Common Misalignments in Camel Pose (and How To Fix Them)

Jacqueline Buchanan
Common Misalignments in Camel Pose (and How To Fix Them)

Camel Pose, or Ustrasana, is an amazing heart opener and super deep backbend. It stretches the front of the body, from the thighs to the hip flexors, to the abdominals, to the pec muscles in the chest. It’s a fantastic way to work into the notoriously difficult-to-access-space between the shoulder blades and the thoracic spine.

It increases flexibility in the spine, stimulates the nervous system, opens the chest and shoulders, improves circulation and digestion, and stimulates the thyroid. It’s said to decrease fat on the thighs, rejuvenate/increase energy levels, and lower blood pressure.

Although at first a difficult pose physically and emotionally, Ustrasana is a wonderfully vulnerable posture that benefits the mind, body, and soul. While in the posture, your focus moves from the slight physical discomfort to slight emotional discomfort, and then into an intense emotional cleansing and mental clarity that emerges through perseverance.

With that said, this pose is divisive. Some yogis love it while others dread it. That could be because there are some common misalignments that might cause physical discomfort.

Check these out, and perhaps Camel will move from dreaded to beloved in your next yoga class.

Crunching the Lower Back

This is definitely one of the top misalignments in this pose. The goal of Camel Pose is to take the spine through its full range of motion from top to bottom. We often collapse into the lower back in this pose, which causes a lot of unnecessary pain and can do harm.

How to avoid it? Think about rooting your lower body down while simultaneously extending your upper body up, and then arch down. Picture two continental plates pulling away from one another. Your tailbone, hips, knees, shins, and ankles rooting into the earth while your ribs, shoulders, and chest reach up and away and then curve down to the ankles.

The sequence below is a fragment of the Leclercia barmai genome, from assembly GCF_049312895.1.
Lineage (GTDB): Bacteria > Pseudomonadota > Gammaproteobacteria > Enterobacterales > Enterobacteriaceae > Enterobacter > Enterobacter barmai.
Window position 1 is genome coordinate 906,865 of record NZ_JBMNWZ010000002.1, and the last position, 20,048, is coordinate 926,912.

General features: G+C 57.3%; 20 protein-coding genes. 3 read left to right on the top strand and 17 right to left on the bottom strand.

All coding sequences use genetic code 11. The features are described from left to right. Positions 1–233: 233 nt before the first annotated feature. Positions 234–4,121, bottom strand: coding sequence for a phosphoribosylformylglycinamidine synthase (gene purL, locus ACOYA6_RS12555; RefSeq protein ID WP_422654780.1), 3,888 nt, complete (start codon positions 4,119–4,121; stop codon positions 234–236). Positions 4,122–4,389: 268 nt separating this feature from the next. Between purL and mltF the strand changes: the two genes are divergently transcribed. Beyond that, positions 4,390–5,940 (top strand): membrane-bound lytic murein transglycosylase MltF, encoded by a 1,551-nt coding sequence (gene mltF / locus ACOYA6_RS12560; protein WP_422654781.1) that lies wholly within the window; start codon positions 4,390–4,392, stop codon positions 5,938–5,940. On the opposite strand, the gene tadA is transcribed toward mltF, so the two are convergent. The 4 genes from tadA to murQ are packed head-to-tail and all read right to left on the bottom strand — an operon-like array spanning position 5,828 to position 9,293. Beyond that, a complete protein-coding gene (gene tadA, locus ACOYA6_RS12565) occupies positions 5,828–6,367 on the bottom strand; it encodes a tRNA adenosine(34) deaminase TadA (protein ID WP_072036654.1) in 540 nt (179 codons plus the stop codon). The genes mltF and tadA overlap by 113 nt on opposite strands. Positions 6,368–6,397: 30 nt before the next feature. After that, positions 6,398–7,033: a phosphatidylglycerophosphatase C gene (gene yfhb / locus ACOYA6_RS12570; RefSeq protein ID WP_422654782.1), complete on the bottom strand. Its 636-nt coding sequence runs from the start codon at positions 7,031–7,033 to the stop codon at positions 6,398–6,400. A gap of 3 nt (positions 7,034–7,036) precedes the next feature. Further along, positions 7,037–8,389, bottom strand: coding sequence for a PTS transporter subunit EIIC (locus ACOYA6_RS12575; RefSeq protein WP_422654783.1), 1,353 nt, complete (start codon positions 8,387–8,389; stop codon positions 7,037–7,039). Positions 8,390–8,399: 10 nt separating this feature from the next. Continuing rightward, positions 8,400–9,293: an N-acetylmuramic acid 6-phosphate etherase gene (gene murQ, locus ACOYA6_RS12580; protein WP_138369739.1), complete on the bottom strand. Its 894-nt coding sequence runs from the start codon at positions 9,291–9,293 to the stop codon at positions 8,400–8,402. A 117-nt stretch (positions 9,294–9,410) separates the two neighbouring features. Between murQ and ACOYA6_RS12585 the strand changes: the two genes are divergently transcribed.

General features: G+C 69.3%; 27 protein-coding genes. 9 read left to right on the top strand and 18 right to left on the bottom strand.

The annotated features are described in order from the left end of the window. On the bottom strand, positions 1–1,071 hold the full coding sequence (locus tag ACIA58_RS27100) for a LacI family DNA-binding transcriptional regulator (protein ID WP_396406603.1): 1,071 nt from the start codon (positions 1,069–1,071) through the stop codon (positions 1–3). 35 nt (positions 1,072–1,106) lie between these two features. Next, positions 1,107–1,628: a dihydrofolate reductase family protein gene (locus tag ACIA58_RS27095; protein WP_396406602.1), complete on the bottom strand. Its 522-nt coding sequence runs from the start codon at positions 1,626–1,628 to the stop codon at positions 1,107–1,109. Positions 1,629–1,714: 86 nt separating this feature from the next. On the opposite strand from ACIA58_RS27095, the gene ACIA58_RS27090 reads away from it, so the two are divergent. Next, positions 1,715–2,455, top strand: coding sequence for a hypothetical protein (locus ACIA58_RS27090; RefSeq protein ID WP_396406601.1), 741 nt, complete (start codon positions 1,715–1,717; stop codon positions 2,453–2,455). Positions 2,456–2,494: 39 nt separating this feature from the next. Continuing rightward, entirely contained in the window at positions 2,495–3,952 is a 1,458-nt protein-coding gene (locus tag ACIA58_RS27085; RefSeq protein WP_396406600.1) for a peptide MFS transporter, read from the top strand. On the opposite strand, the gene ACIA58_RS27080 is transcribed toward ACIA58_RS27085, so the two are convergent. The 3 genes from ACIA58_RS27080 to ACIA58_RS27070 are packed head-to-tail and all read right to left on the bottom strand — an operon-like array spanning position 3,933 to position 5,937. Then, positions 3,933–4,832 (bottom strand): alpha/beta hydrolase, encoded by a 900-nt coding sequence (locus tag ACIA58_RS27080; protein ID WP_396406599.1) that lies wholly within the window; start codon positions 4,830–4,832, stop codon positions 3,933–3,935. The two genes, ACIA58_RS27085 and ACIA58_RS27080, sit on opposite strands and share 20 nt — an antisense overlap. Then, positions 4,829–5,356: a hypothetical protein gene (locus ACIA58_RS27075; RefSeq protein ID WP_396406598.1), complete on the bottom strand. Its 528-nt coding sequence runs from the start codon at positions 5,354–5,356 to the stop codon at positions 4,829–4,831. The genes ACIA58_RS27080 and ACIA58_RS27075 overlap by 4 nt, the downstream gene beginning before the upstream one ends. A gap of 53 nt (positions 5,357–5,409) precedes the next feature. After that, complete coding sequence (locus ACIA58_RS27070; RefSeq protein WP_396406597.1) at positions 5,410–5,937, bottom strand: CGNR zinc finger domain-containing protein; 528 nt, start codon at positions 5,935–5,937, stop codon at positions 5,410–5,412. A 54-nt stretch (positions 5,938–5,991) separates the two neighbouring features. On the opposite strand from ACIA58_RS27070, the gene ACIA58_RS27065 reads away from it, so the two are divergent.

How do you know if you’re crunching the lower back? Take a look at your glutes. Are they relaxed or tightened? Are you clenching your bum? If the answer is yes to those questions, than you’re probably collapsing the lower back.

Hips Shifting Too Far Back or Too Far Forward

Another common cause for concern is when the hips are not in line with the knees. The reason for this is twofold.

Firstly, make sure your knees are spaced properly during setup. Secondly, when moving into the posture, keep the hips directly above the knees and internally rotate your inner thighs. This will prevent common misalignment number one, and will prevent lower back ache.

Since this is a common and easy misalignment, I like to consciously take my hips ever so slightly forward while I send my heart to the sky and arch into the posture. This works for me because my hips always want to creep back. So if you’re the same, try it and see if it helps you line them up perfectly with your knees so your foundation is solid.

Buddha Belly

With so much to think about in this pose, it’s easy to forget about the abdominals and let a soft belly stick out.

Instead, during the foundation or setup of the pose, engage your transverse abdominals by drawing the front of your hip bones together. This will protect your lower back as well.

Leading With Your Lower Back

In addition to crunching or collapsing the lower back, we often start the arch with our lower backs. Avoid this by consciously starting with your heart.

Once you’ve set up your lower body properly and you’re ready to begin the arch portion of the pose, bring your awareness to your heart/breastbone/sternum. I like to close my eyes and picture the movement I need to make first -- take your sternum ever so slightly forward and then up to the sky. Begin the arch here.

As your spine flexibility increases, you can start to arch up even further and then back, eventually lightly resting your palms on your heels. Think about actively spreading your spine -- sending the lower portion down toward the earth and working it in a lovely rainbow shape -- your knees at one end, your heart at the top of the arch, and your hands at the other.

Hopefully these tips and tricks help your Ustrasana go from a dreaded few minutes in class to an energizing, cleansing, and loved posture in your teacher’s sequence. Be careful, and move gently. Make sure you listen to your body and don't push if there is any pain.

What part of this posture do you like to focus on? Any of the above? Or are there any other common misalignments in Camel Pose we’ve left out? Let us know in the comments below!